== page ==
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Early voting concluded Friday for runoff election. In the 15 counties with the most registered voters, 181K Democratic and 127K Republican votes were cast in person or by mail. Combined turnout in those counties was 3.1%, which was lower than during the first five days of early voting for the March primary (3.4%). It was also lower than during the early voting period for the 2014 runoff (3.6%) but a full percentage point ahead of the 2016 runoff (2.1%).

Mail-in ballots comprised 36% of all early ballots cast, a slight decrease from 2016 but still double the rate of 2012. As in 2016, ballot-by-mail voters will cast a disproportionately high percentage of all votes cast, likely skewing the electorate older.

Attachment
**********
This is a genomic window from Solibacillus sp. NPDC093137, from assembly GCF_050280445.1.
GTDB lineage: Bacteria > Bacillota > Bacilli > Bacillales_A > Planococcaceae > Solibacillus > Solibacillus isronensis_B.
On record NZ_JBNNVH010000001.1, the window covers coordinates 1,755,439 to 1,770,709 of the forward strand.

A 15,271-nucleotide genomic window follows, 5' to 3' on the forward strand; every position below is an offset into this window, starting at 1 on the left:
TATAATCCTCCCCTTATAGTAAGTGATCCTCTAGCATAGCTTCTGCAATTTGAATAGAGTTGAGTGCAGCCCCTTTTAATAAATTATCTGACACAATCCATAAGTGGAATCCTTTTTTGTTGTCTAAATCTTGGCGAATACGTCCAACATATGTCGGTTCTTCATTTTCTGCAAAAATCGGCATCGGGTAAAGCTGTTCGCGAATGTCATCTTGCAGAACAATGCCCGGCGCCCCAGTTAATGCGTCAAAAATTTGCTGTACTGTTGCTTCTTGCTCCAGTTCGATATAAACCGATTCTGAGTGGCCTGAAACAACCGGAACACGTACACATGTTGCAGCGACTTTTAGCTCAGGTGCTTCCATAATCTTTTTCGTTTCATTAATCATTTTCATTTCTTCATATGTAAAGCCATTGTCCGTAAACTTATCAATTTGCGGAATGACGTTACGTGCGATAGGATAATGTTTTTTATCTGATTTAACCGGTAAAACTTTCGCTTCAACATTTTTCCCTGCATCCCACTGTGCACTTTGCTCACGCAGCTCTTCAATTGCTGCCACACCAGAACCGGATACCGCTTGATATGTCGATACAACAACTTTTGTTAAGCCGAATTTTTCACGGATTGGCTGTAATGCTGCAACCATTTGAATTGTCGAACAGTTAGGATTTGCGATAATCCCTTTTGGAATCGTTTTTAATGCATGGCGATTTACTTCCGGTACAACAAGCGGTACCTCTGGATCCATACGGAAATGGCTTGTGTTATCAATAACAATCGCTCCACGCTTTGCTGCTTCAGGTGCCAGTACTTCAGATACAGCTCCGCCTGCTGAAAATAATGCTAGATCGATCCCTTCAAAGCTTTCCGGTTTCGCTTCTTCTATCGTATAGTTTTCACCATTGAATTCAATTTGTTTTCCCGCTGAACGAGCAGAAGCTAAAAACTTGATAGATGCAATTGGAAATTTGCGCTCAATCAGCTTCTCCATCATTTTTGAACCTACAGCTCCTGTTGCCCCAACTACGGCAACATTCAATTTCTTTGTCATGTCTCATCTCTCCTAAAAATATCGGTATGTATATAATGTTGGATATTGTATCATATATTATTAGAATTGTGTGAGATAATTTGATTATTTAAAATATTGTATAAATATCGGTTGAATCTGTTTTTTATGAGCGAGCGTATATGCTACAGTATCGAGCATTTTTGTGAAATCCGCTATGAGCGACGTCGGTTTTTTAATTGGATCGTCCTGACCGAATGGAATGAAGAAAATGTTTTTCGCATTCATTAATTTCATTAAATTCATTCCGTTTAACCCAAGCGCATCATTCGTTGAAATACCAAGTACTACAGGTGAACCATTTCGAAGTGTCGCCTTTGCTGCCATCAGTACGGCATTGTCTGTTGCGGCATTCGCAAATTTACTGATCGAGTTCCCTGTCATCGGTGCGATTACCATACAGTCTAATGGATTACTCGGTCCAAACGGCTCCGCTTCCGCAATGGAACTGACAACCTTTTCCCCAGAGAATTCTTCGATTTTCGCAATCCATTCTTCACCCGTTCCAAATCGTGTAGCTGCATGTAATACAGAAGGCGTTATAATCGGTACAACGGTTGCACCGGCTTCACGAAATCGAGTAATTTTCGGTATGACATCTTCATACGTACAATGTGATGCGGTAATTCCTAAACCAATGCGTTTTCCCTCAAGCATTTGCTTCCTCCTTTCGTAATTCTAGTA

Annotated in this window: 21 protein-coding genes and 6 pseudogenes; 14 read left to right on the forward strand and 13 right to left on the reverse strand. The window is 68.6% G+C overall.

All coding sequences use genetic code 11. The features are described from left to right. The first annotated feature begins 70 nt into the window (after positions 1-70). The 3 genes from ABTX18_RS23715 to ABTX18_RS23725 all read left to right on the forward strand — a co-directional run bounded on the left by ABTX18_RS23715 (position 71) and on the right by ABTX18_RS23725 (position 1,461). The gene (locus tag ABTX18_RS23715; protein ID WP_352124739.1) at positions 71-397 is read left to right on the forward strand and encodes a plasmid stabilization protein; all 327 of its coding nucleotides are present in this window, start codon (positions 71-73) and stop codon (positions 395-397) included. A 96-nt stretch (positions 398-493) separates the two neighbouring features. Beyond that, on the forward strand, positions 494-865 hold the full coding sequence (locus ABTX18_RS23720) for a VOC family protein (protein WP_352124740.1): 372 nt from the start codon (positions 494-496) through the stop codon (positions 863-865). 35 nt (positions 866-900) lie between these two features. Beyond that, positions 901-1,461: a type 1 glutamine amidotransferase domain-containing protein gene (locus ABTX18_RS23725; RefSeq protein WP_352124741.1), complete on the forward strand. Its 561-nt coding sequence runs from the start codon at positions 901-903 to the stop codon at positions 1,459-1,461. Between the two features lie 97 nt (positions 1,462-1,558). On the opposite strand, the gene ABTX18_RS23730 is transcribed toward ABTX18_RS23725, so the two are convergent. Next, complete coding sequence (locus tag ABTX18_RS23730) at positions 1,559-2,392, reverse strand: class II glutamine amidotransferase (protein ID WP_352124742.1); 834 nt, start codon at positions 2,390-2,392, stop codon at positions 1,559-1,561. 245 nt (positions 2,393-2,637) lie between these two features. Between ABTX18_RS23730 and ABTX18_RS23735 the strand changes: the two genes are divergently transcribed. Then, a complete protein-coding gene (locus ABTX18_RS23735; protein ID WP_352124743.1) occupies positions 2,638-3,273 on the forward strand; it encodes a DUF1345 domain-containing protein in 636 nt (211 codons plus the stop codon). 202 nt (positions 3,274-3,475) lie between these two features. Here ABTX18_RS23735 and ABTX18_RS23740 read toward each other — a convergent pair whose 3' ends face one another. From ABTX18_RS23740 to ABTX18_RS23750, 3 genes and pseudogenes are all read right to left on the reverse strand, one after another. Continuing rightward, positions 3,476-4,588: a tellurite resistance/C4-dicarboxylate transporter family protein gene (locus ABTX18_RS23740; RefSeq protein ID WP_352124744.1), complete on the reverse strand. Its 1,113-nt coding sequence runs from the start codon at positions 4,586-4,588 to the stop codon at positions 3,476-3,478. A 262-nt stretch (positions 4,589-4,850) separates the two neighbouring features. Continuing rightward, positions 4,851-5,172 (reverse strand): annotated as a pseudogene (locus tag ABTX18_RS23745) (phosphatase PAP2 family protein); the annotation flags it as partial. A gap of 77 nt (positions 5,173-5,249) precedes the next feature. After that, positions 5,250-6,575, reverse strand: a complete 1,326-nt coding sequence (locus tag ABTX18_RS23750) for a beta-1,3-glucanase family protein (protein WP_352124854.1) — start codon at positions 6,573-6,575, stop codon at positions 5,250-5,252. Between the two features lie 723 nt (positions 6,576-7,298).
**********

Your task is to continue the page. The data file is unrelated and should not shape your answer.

Democratic turnout appears to be stronger than Republican turnout statewide, but this should be expected. Democratic voters are settling their gubernatorial nomination in a runoff for the first time since 1990, while many Republican voters around the state have no runoffs to decide. Just over 1.1M people voted in that 1990 Democratic runoff, marking the last time Democratic runoff turnout topped 1M people (It happened six times prior to 1990.). Turnout this year looks like it will finish short of 1M.

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Republican turnout could top the 2016 (336K) and 2010 (376K) runoffs, despite the lack of a statewide race. Several competitive congressional, legislative and local runoffs might be enough to push Republican turnout to the third-highest ever behind 2014 (1.36M) and 2012 (1.11M).

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